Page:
Let’s talk about ranges of integers. Quick: how many numbers are in the range 16 ≤ *x* ≤ 37, that is in the set {16, 17, …, 37}?

If you answered 21 then you got it wrong: the correct answer is 22. When you express a range inclusive of both ends, the formula to compute the number of elements is

size of [lower, upper] = upper - lower + 1

The “+1” in the above formula is the source of many “off-by-one” or fenceposts errors. Can we get rid of the “+1”? Yes, there is a way. Use *asymmetric bounds*, including the lower bound and *excluding* the upper bound. The formula becomes

size of [lower, upper) = upper - lower

I’m using square and round brackets as a shorthand notation for ranges with inclusive and exclusive bounds:

[a, b] = { x | a ≤ x ≤ b }
[a, b) = { x | a ≤ x < b }

Another reason in favor of asymmetric bounds: how do you express an empty range? With symmetric inclusive ranges, you can’t: the smallest range you can express contains one element. For instance [3, 3] contains only the number 3. With asymmetric bounds, you can express an empty range with, for instance, [3, 3), which is empty.

Asymmetric bounds work very well in conjunction with counting from zero. Java and C arrays are indexed from 0, so that the index range is [0, N). The upper bound is now equal to the number of elements! Expressing it with symmetric bounds gives [0, N-1], which is ugly because of the “-1”.

If you need to iterate on a C or Java array, the standard pattern is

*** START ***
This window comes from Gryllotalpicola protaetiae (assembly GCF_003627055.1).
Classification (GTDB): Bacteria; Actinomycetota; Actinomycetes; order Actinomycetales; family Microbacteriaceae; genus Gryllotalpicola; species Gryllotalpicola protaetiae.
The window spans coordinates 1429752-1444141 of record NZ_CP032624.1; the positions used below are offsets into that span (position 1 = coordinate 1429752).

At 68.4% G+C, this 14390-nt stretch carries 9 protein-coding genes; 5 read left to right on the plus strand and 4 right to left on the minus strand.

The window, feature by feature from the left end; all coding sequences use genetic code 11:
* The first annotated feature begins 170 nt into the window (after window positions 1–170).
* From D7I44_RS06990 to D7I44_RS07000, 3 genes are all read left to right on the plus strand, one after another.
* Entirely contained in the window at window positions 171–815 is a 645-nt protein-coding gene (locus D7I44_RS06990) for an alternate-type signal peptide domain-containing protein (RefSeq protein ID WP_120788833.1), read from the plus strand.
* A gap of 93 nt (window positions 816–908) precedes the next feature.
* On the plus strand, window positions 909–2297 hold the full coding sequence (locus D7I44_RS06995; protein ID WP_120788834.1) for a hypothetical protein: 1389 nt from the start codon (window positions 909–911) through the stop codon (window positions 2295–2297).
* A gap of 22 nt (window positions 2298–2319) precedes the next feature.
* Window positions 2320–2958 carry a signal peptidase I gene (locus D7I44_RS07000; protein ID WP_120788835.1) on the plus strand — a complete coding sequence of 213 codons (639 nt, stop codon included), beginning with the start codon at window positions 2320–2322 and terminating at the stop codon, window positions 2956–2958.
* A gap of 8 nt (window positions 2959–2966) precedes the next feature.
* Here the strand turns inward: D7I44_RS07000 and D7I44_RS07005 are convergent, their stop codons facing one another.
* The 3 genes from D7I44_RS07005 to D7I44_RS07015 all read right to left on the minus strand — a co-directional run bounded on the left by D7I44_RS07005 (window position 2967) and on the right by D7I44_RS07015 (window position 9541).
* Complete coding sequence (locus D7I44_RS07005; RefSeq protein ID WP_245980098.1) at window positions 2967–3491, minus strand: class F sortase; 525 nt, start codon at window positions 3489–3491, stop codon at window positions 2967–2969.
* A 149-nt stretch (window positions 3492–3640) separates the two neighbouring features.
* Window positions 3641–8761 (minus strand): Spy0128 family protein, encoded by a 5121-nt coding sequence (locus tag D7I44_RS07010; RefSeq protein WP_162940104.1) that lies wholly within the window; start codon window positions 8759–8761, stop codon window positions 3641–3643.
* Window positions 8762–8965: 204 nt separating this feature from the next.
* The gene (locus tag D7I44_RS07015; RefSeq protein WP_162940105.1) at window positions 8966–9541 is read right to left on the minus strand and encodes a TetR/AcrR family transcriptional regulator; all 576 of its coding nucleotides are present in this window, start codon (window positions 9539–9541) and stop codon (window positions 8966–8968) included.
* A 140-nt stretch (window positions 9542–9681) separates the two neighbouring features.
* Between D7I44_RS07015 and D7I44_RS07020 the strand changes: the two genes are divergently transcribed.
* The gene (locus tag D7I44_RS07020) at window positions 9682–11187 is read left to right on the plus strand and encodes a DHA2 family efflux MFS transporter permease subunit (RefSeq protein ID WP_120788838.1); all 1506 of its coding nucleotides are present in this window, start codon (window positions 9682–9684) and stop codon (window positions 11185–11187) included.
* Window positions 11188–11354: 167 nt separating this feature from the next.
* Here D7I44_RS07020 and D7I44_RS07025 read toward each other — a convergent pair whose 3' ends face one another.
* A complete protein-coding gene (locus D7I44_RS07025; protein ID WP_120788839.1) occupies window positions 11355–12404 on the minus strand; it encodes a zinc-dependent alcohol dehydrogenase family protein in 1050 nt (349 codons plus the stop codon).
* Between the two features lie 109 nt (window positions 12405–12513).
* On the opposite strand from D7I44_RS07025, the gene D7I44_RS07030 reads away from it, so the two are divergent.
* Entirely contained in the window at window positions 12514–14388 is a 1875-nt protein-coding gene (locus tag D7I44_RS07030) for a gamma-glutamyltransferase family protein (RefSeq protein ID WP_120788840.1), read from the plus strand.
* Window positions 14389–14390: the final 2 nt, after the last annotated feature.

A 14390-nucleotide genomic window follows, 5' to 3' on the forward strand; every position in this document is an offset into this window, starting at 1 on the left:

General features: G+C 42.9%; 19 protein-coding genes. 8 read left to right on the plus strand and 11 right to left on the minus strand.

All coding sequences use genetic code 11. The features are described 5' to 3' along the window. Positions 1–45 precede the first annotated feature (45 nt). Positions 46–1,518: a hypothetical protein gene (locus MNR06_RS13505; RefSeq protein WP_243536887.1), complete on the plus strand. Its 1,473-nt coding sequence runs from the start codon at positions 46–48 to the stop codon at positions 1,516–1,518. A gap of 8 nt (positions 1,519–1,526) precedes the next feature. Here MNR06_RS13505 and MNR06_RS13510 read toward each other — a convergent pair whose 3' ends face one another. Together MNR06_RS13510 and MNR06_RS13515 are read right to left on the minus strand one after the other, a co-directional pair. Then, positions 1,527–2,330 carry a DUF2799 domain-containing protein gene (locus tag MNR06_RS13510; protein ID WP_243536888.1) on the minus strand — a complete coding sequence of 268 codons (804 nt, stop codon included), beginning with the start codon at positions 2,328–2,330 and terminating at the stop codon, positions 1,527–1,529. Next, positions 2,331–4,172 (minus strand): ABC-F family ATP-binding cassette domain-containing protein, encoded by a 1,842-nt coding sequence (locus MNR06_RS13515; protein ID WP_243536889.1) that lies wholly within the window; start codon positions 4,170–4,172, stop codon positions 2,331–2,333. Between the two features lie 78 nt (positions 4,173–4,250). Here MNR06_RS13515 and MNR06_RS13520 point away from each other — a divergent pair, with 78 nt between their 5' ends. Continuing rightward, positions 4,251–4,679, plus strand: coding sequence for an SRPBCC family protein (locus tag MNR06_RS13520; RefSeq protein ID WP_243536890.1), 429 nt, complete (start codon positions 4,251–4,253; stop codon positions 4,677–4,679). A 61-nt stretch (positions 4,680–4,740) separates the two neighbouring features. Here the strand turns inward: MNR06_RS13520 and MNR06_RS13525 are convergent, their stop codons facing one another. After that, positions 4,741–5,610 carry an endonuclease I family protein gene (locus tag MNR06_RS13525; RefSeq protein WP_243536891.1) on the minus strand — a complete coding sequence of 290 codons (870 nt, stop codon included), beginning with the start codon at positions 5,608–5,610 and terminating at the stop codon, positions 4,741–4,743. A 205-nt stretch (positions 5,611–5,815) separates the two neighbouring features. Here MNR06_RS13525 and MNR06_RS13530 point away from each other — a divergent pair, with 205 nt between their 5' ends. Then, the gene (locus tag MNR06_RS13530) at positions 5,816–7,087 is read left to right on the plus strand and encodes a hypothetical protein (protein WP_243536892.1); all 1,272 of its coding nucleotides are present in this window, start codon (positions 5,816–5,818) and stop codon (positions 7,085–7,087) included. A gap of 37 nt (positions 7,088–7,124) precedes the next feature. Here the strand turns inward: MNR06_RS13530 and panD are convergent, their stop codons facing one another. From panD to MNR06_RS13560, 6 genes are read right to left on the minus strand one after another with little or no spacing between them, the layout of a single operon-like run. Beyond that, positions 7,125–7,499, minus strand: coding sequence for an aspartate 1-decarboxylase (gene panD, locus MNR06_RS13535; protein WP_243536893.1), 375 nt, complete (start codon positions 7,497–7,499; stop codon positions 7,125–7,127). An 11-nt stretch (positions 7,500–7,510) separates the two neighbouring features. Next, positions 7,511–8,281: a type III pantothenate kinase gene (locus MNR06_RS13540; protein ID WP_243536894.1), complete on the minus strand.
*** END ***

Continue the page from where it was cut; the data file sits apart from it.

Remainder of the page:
int[] array = new int[N];
for (int i=0; i<N; i++) { ... }

You see how the body is executed when `i==0`

, through `i==N-1`

, but not when `i==N`

, since we are using `i<N`

as a boundary condition. How many times is the loop is executed? Exactly `N`

! It’s now easy to see that the iteration is performed the correct number of times.

Asymmetric bounds can be concatenated easily. Suppose you have a function that paginates results on a web page. You are on the page which contains results 30, 31, … 39. If you express the range with two parameters from and to, the page url would look like

http://example.com/results?from=30&to=40

And the links to the next and previous page would be

<a href="/results?from=20&to=30">previous page</a>
<a href="/results?from=40&to=50">next page</a>

where the bounds for the next or previous page are easily computed by adding or subtracting the page size from the current bounds. Compare with

http://example.com/results?from=30&to=39
<a href="/results?from=20&to=29">previous page</a>
<a href="/results?from=40&to=49">next page</a>

it’s more difficult to check that the bounds are correct here: you have to think where the “-1” must be applied.

So, if you define “+” as the operation of concatenation of ranges, you get this nice little law:

[a, b) + [b, c) = [a, c)

It’s this sort of properties that make it easy to combine software objects together. This helps towards the goal of programming with lego-like bricks.

In conclusion: express ranges with asymmetric bounds! You will avoid off-by-one errors, get rid of “+1″s from your code, and make your programs more modular.

#### References

The book *C Traps and Pitfalls* by Andrew Koenig has a good explanation of asymmetric bounds.